[Updated October 22, 2009, at 7:10pm: I fixed the Category. It should have been Med Stories.]
I hate stories like this. A woman (let’s call her Susan) believed she had been drugged and raped so she took anti-HIV meds to be on the safe side. When she applied for health insurance she was denied coverage because she had a pre-existing condition and told to try again in a few years if she was HIV-free.
What happened to Susan was terrible. She did the smart thing for herself medically by taking HIV meds and as a result she made herself uninsurable for three years. That certainly doesn’t seem fair.
However the reason I hate stories like this is that they rely solely on eliciting an emotional response and have no interest in the sort of long analysis that needs to be done to figure out what such stories are really telling us. In fact stories like this are intended specifically to keep us from doing any such analysis. The title of this post expresses this perfectly. It’s the title of the post at Movin’ Meat where I found this story; a Google search for that phrase plus “Susan’s” last name yields 800 hits. The title is certainly dramatic and enraging but is it accurate - or even defensible? No.
Let’s assume the insurance company is correct that it will be three years before Susan can know for sure whether she has contracted HIV. That is, latent HIV is a medically valid pre-existing condition. The insurance company has not made a medical error in its analysis of the situation. I do not know for certain that this is the case but Movin’ Meat didn’t argue otherwise so I’m taking it as a working assumption.
So Susan does have a pre-existing condition and the insurance company is treating it accordingly. It is not rape that is a pre-existing condition but latent HIV. Those who insist this is an example of rape being a pre-existing condition are saying that the insurance company was wrong to deny coverage to Susan since her exposure to HIV was a result of rape but would be perfectly justified in denying coverage to Susan if she had been exposed to HIV:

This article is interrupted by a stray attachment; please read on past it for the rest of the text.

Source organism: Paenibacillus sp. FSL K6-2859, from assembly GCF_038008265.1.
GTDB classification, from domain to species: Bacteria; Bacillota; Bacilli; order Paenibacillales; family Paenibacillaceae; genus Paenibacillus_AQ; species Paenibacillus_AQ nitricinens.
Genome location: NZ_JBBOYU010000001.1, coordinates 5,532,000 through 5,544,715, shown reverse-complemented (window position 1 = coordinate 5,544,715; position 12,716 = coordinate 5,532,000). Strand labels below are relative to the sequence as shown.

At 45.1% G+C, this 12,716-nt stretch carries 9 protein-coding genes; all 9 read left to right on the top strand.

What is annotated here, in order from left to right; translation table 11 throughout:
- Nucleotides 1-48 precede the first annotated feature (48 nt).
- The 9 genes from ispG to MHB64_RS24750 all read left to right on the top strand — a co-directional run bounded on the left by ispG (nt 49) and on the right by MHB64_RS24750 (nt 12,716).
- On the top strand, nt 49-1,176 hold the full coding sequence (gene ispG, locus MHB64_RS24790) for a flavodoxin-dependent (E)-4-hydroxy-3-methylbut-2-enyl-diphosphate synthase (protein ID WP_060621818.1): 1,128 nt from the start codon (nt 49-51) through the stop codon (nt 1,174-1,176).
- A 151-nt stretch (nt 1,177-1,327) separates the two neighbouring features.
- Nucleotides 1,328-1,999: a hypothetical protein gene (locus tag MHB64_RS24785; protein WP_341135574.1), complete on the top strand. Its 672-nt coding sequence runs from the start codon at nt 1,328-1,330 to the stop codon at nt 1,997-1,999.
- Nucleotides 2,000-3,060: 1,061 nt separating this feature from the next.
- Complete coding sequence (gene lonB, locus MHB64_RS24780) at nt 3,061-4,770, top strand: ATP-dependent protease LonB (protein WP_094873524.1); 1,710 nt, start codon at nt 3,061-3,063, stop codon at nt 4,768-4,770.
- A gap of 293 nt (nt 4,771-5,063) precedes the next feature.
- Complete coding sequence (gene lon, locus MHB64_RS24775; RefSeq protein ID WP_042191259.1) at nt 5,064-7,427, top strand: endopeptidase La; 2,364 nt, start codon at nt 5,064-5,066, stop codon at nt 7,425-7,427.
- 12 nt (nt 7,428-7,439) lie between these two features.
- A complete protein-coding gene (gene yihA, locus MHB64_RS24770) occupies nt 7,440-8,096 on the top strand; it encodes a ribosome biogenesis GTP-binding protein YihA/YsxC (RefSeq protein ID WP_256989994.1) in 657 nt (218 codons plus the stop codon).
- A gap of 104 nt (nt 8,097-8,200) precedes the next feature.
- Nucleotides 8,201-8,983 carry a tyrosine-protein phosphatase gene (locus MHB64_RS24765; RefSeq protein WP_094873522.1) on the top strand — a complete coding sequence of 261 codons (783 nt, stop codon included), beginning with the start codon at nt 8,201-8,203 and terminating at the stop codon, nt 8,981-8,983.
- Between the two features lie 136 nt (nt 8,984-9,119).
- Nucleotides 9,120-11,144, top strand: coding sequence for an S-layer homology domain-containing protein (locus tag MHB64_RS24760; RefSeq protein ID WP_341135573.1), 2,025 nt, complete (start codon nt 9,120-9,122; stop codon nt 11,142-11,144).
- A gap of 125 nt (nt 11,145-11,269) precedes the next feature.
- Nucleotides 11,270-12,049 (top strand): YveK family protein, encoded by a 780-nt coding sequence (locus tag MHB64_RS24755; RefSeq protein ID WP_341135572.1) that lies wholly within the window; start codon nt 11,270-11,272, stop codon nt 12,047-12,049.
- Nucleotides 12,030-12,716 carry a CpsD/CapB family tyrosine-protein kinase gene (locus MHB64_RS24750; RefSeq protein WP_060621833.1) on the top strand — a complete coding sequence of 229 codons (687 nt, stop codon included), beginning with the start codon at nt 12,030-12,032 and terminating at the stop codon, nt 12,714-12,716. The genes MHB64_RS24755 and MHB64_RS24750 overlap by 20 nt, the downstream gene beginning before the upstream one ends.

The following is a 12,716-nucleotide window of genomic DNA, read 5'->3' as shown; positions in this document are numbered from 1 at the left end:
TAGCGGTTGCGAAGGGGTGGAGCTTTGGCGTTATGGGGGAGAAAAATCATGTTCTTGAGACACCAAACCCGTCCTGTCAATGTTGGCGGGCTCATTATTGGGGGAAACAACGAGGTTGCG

- as a result of one episode of consensual sex;
- through sharing a needle once;
- because she was a health care worker who treated a patient with HIV; or
- because she was a newborn whose mother was HIV positive.
So let’s talk about what these beliefs will look like when translated into health insurance legislation. We will forbid insurance companies to deny coverage to people whose pre-existing conditions were the result of rape. On the other hand, people whose pre-existing conditions were not the result of rape can be denied coverage.
Somehow I don’t think that anyone who is pushing the “rape is a pre-existing condition” line really wants that kind of legislation. Stories like this are not supposed to lead one to draw conclusions - or even to think them through. These stories are designed to make those who read them angry and sad and horrified at the villain of the piece - the insurance company - in order to achieve a goal - support for health insurance reform that is not in the interest of insurance companies. These stories do not lend themselves to careful consideration of exactly why we find them heart-wrenching which means they do not advance the cause of thinking through what we find objectionable in our current health care system. And they certainly don’t support attempts to consider what correcting the perceived horror will entail. They have no balance, no other side.